For Manning, the numbers don't lie

Say what you will about how Eli Manning has played as New York readied to face off with Kansas City. But one thing no one can question is that Manning continues to post some gaudy stats, the type that would have a less-critical fan and media base gushing about. Through the first 13 games of the 2005 campaign, Manning was third in the NFL with 460 passes, fourth with 21 touchdown passes and sixth with 3,128 passing yards.

But there are two stats preventing Manning from moving up in the league quarterback ratings – his 52.6 completion percentage was 32nd among NFL quarterbacks with enough passes to be listed in the league rankings; so were his 15 interceptions.

Coach Tom Coughlin and Manning offered different reasons behind Manning's uneven stat line, which, considering the fact that he's started just 20 NFL games is not terribly surprising.

"He has from time-to-time lapsed into some old habits as far as some of his throwing mechanics," Coughlin said. "And we just continue to work at that. He is very well aware of it. He works hard at it during the week.

"We have always worked on fundamentals from the first spring that he was here. There are some things, which, mechanically, we try to improve upon after we look at the tape every game. Some of it has to do with pressure when people are at his feet. That is a continuing process for us."

Manning has repeatedly been asked about mechanics in his weekly meeting with reporters. He refused to pin that as the cause of his late-game troubles against the Eagles, when he was intercepted three times after the third quarter.

"My mechanics were okay," he said. "Obviously, I had some bad plays where it wasn't all mechanics. It was bad decisions, falling away and throwing it and you can't do that in this league, and throwing it up and floating things. Guys are too fast and you can't get away with that. So I just have to get in the pocket, keep my feet square, don't back up, and keep moving forward so if I can find a lane or get a throw off, I can get some power on it and make better decisions."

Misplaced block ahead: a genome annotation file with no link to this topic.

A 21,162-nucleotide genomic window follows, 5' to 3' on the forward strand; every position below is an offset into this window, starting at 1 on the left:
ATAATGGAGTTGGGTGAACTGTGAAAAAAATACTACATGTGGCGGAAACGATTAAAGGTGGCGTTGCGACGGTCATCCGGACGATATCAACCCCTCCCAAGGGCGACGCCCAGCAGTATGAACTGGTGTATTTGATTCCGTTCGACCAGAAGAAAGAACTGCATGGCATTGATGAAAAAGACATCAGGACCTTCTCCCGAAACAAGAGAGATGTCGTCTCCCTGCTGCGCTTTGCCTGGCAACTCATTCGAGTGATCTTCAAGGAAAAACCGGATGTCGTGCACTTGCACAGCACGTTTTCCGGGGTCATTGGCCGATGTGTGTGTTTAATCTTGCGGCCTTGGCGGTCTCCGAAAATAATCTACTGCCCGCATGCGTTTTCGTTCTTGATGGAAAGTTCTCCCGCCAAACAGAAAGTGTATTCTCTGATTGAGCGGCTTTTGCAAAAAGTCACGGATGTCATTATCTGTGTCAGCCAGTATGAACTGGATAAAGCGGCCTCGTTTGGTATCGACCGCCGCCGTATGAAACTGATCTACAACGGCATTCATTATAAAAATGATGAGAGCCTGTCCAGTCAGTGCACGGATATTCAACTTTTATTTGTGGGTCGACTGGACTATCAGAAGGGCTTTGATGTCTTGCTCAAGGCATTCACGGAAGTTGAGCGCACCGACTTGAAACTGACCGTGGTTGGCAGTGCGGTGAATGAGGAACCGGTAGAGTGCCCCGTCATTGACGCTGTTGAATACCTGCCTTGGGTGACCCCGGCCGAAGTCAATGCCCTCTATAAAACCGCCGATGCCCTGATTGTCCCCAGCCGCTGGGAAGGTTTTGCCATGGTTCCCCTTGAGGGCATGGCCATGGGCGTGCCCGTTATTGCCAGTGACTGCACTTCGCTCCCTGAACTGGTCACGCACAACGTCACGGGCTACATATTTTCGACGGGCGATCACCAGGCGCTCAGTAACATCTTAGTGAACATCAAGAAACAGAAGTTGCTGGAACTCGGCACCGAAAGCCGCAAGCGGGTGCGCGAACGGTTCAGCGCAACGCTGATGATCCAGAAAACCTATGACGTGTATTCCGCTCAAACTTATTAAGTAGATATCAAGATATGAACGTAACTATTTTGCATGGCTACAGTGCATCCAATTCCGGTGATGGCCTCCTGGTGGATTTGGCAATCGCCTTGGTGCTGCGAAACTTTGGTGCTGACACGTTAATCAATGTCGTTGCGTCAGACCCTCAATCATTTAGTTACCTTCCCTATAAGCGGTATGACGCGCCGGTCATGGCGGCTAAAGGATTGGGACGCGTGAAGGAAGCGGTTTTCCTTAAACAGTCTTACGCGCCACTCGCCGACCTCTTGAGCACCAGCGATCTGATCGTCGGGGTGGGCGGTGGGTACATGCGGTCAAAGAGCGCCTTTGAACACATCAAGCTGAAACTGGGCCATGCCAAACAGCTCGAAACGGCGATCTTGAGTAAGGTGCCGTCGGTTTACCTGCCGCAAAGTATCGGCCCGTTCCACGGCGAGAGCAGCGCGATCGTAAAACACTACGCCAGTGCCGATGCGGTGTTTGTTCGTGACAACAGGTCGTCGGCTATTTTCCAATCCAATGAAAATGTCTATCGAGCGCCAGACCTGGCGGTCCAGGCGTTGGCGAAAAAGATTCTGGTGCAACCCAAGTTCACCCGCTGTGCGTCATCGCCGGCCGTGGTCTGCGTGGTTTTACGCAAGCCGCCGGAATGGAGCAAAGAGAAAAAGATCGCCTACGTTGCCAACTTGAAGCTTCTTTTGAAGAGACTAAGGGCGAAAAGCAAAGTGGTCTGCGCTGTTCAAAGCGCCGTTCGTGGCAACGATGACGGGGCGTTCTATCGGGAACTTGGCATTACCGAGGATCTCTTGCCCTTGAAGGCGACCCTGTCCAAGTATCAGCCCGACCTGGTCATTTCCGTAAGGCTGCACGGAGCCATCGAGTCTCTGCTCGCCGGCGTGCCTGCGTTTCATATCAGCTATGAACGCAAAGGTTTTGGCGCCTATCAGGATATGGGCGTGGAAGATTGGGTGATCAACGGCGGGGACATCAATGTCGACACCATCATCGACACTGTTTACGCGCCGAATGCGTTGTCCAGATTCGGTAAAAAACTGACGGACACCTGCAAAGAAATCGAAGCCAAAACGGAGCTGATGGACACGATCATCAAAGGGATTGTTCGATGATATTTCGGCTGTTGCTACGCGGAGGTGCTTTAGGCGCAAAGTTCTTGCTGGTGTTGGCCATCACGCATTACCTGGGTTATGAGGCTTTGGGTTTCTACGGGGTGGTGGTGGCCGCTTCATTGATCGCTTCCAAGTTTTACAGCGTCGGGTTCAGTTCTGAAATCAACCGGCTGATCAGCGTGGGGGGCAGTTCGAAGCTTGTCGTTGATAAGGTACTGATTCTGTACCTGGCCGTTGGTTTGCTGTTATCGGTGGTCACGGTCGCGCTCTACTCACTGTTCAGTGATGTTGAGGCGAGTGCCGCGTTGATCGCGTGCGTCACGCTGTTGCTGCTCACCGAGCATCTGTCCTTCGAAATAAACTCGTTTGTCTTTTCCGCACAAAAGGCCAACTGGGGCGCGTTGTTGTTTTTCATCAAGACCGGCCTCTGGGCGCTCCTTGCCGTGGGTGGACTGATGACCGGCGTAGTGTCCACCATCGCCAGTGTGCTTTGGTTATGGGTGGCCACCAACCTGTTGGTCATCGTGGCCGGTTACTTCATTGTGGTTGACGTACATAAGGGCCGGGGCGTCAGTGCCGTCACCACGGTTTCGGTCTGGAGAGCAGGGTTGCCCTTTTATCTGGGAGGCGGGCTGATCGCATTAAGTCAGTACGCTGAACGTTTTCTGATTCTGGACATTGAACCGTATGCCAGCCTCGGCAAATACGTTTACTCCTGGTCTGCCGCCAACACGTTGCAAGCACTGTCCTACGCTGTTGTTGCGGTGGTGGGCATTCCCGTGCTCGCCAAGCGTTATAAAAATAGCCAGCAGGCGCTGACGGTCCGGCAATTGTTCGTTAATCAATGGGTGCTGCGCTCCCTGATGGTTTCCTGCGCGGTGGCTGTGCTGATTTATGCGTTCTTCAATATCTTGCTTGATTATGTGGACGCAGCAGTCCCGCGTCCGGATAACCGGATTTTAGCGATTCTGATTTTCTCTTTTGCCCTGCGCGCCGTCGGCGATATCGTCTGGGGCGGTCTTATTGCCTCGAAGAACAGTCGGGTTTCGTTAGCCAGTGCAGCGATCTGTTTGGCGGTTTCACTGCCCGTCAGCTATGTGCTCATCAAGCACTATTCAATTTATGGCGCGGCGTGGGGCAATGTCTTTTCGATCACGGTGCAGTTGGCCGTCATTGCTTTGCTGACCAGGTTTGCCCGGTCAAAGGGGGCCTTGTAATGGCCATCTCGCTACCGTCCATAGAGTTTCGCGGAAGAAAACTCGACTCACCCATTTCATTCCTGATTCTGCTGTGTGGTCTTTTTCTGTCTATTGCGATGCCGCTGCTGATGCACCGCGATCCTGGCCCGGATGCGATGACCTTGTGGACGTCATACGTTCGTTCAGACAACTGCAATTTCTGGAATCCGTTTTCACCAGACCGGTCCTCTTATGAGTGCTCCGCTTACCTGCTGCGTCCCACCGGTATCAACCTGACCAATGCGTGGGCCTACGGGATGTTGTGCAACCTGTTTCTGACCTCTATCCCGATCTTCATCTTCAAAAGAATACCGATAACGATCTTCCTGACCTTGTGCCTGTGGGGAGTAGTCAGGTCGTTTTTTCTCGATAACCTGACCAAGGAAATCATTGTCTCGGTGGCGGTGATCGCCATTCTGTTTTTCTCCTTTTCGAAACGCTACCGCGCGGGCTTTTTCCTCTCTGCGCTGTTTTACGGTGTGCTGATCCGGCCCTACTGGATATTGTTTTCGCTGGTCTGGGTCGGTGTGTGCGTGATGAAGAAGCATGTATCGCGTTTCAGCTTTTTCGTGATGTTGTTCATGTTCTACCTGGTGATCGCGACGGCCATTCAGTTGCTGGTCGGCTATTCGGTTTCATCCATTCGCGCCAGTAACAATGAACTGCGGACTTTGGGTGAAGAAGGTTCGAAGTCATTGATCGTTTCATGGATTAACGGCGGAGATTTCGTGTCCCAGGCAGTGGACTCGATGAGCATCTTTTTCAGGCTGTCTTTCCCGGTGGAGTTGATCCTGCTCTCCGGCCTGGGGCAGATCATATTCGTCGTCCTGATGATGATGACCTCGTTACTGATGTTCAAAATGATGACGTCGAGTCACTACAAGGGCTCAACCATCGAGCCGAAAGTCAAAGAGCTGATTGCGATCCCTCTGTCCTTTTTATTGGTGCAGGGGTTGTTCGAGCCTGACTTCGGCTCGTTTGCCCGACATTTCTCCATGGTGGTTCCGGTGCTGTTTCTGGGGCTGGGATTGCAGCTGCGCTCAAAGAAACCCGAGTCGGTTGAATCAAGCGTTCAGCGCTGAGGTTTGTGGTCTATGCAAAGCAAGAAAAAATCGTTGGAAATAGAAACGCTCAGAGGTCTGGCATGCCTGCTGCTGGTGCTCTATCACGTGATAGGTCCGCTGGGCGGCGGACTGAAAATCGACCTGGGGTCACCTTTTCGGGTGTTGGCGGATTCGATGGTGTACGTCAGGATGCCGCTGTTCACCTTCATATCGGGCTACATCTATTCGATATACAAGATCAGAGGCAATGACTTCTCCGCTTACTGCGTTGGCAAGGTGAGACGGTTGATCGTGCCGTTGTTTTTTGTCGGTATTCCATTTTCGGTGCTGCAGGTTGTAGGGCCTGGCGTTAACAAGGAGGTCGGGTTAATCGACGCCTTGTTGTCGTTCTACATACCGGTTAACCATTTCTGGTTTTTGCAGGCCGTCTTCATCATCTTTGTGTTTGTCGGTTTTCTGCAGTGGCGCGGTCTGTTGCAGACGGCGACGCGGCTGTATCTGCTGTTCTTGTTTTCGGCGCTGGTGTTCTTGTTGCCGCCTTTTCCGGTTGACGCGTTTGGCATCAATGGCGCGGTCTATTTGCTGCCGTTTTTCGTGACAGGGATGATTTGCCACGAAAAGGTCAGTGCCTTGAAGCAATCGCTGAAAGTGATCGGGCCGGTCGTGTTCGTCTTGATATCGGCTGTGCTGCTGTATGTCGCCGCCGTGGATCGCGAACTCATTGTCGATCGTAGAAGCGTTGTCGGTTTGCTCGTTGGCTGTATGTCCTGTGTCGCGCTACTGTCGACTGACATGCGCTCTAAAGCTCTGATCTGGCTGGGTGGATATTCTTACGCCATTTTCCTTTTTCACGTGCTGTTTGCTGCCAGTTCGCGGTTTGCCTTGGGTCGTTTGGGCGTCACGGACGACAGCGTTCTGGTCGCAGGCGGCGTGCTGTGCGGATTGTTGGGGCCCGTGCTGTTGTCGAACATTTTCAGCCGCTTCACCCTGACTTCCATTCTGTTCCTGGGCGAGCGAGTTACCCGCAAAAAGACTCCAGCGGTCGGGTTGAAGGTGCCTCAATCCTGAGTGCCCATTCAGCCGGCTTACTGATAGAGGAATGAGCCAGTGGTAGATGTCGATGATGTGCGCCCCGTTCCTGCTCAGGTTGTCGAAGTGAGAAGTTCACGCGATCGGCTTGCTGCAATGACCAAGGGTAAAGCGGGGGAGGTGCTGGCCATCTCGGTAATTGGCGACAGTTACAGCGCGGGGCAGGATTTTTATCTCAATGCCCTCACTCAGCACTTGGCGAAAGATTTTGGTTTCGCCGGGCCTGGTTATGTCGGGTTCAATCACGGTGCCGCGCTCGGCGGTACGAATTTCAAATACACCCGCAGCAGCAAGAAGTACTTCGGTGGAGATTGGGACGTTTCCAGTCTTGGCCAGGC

Although unhappy about the three late turnovers, Manning was generally positive in his self-evaluation of the Philadelphia game.

"I thought for the most part that I played a pretty good game," he said. "Just the last couple minutes – the first interception is the one that really bothered me. It was a bad decision at that critical point when you're down, you don't need to turn the ball over right there. The next one was just a bad throw. I thought my read was good and decision-wise, I made good decisions all game where to go with the ball. It's just a matter of taking a few throws away and it would have been a pretty good game and that's the difference. You can't have some mental breakdowns. You can't have bad plays in this league."

Another frequent line of questioning for Manning concerns his confidence. Every time the subject comes up, Manning insists his confidence is good. He said he must concentrate on his fundamentals – footwork, stepping up in the pocket, throwing with power.